Cindy Sanders, a former volunteer, construction coordinator and executive director, had quite a journey to her involvement with Pickens County Habitat for Humanity. She moved to the area in 2002 to help take care of her mother who was battling Alzheimer’s and built a home for her family with the help of her five brothers, all of whom were in construction.
“It was my first building venture,” Sanders says, “a big crazy house with two apartments, one meant for my parents and the other for our kids one day.”
Soon after moving into the home, her father passed away unexpectedly, and seven months later, her mother followed.
“We had been here about three years at that point, and even though I had a church, I hurried there then hurried home to take care of my mother. I hadn’t met many people,” she said.
Looking for somewhere to get involved, Cindy heard that her church was participating in a Habitat build that was part of the Collegiate Challenge time, an alternative school break volunteer opportunity for high school and college students. One morning, she went to participate and ended up spending the next three weeks working on the projects.
“It was wonderful,” she said. “I spent the whole week with those kids who gave up their spring break to come and work on the project.”
She continued to come back to the project in the following weeks and noticed something odd. “They kept asking me to do these strange things like finishing out a porch detail or an odd trim,” she said. There were projects that Sanders had no previous experience in, making her wonder why she was being selected to complete the task.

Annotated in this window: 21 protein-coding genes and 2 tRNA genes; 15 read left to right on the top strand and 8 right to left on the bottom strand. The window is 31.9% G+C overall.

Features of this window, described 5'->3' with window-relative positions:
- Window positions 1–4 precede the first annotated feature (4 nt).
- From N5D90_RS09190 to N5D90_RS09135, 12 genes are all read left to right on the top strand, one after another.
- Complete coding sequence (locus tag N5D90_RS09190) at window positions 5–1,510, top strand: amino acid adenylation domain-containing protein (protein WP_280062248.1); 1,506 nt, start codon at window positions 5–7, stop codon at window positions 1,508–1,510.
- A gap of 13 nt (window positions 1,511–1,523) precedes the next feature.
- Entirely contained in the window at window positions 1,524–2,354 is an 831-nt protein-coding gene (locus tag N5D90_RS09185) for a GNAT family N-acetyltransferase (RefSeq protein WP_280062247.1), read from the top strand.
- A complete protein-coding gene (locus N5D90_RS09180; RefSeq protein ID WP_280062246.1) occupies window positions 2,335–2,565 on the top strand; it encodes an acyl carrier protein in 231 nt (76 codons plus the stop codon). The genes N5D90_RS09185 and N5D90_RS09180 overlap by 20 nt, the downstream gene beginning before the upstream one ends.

“I noticed that our construction coordinator would have people ride around with him for a few days and then, you wouldn’t see them anymore,” Sanders recounts. “As it turns out, they were trying me out for a job I didn’t even know there was!”
Cindy Sanders at the 2011 Homecoming Build
Sanders became the construction coordinator for PCHFH shortly after. Overall, she worked with PCHFH for more than 12 years, serving as construction coordinator and executive director, spending a few years doing both jobs simultaneously.
One of her favorite memories about her time with PCHFH is participating in the Homecoming builds at Clemson University – coordinating a total of 13 projects.
“It was always fun and one of my absolute favorite times of the year, working with so many people from so many departments and seeing them all come together to complete the project,” she said.
Something that Sanders really loves about working with Habitat for Humanity is that it is “a hand up, not a hand-out.” She believes the educational component that is included in becoming a homeowner, participating in other builds and learning fiscal responsibility, is what gives homeowners the ability to make changes in their lives. “Habitat teaches that people do care about you for no other reason than it is the right thing to do. Handing them the keys is the smallest part.”